If you haven't already, now is a good time to start onion and related seeds. Tomatoes, peppers and eggplant can be started
anytime from now to early March for decent-sized transplants. Most annual flowers are best started later in March.
This week I moved two pots of hyacinths indoors, from over a dozen I potted in late fall and set outside. They need about
eight weeks of cold weather before coming inside to bloom, and many years the ones in the ground are blooming by the time
my forced ones bud. But I so love their beauty and their intoxicating fragrance!
Spring cannot be far away!
Written by Chandra Mattingly
Monday, January 14, 2013 8:56 PM
It may be cold outside, but seed and nursery catalogs keep
arriving in the mail, with glossy photos of perfect plants.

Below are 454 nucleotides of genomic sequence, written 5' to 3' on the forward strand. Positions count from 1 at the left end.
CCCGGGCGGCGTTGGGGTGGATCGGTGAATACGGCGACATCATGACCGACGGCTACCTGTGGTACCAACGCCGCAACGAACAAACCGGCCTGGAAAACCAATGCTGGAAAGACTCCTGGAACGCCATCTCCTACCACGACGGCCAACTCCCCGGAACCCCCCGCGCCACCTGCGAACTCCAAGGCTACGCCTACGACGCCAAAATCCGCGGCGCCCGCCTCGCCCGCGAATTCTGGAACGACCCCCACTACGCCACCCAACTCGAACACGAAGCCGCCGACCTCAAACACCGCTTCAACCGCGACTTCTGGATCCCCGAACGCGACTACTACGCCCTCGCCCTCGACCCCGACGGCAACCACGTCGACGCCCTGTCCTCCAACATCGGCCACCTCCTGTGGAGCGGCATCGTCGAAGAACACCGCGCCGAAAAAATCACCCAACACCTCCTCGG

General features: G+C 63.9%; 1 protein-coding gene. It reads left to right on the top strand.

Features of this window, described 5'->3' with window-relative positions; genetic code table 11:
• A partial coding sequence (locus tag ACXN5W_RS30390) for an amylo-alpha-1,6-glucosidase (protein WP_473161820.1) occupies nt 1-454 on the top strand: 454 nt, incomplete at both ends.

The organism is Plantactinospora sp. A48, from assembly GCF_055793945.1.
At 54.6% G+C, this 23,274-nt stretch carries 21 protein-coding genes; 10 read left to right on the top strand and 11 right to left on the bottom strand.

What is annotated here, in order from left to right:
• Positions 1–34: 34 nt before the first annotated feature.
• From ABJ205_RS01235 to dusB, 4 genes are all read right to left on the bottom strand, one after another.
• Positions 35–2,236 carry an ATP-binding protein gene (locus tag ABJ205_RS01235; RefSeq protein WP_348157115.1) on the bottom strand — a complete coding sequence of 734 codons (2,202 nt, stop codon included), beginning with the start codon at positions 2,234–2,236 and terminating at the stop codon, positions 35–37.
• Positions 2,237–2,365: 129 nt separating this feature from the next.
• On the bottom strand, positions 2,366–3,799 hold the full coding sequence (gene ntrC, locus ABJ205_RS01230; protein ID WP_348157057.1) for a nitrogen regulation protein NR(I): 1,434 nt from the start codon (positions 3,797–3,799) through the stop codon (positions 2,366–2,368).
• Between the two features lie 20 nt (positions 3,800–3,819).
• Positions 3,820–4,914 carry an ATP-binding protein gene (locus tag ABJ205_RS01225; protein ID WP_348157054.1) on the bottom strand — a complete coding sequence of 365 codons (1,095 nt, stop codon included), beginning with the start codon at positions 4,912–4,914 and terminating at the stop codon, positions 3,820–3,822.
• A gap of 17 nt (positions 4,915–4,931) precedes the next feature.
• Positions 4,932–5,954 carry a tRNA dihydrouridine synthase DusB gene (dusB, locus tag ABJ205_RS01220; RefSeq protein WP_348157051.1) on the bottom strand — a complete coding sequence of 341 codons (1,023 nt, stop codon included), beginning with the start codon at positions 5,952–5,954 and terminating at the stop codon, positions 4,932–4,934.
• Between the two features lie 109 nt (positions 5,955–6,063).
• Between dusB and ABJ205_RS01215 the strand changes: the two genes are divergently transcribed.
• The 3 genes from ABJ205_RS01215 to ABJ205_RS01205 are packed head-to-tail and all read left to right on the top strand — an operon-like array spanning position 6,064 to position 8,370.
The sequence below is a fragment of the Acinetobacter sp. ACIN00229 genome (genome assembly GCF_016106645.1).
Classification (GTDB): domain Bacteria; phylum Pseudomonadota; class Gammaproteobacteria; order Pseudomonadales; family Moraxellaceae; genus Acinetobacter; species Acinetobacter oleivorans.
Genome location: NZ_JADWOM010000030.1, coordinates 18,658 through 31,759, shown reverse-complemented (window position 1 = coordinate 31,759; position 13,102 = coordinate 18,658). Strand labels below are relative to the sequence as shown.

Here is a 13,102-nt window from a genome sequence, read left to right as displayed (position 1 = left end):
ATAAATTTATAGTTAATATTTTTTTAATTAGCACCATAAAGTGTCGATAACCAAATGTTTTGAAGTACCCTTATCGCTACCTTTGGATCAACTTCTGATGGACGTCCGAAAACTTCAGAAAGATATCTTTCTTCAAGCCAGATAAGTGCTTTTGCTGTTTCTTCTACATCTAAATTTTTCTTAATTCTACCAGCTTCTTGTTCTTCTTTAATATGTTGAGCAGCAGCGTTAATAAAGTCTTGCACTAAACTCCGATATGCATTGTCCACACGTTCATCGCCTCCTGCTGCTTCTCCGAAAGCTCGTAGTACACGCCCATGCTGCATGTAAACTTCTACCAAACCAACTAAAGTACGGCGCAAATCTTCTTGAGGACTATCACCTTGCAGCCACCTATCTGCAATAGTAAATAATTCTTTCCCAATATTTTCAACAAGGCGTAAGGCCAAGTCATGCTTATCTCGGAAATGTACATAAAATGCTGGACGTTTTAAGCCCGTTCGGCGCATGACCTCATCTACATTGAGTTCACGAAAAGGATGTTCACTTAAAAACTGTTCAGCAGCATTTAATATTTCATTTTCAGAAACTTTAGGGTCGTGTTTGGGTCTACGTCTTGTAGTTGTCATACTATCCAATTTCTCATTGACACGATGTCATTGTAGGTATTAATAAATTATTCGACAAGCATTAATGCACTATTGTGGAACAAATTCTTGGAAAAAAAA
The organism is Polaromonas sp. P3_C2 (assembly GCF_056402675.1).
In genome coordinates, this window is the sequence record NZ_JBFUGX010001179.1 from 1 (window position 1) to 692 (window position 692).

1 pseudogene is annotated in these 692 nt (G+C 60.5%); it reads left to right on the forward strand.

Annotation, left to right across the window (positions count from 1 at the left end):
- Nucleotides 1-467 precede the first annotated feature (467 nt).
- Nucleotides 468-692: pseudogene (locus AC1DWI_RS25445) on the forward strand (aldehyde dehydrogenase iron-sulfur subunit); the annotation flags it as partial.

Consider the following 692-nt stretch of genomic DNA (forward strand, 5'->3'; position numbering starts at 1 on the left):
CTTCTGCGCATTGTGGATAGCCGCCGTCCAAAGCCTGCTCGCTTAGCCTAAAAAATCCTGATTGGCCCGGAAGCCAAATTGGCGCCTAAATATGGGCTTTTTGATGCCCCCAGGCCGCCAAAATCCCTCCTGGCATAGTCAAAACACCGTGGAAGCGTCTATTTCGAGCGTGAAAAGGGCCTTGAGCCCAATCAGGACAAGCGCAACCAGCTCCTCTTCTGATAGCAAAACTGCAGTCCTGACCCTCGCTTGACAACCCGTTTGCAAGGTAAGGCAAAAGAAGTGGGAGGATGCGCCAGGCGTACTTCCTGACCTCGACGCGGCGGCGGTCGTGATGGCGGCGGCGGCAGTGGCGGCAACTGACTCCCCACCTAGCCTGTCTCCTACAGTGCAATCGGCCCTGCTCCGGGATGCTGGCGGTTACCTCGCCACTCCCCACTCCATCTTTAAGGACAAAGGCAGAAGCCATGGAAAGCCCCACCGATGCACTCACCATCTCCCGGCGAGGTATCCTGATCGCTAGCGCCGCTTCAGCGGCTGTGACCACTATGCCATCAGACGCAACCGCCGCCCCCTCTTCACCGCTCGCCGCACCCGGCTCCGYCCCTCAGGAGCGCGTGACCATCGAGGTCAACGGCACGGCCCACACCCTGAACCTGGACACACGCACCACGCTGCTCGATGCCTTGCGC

Ah, the joys of poring through page after page, imagining the
beautiful flowers, the pristine peppers and ruby-red tomatoes, the
rich, black earth unblemished by weeds!
Whether or not that garden is to be, 'tis time nonetheless to
order garden seeds if you want specific varieties. Or you can shop
the seed racks at local stores, though you may not find that certain
herb or special heirloom tomato.
I do both, as well as keep seeds from year to year. Stored in
zipper freezer bags in the refrigerator, most seeds will keep at
least a year. Some, such as tomato and pepper seeds, keep well for
That's why I like John Scheepers Kitchen Garden Seeds. The catalog
lists average seed life of various vegetables – though it says only
two years for tomatoes and mine, refrigerated, have germinated well
for six or more. The company also emails garden-related news; the
most recent one discusses how early to plant various seeds for
transplants, both of flowers and vegetables. (On their website, look
under horticultural tips for seed-starting schedule. We're in Zone
Last Updated on Thursday, January 17, 2013 10:46 PM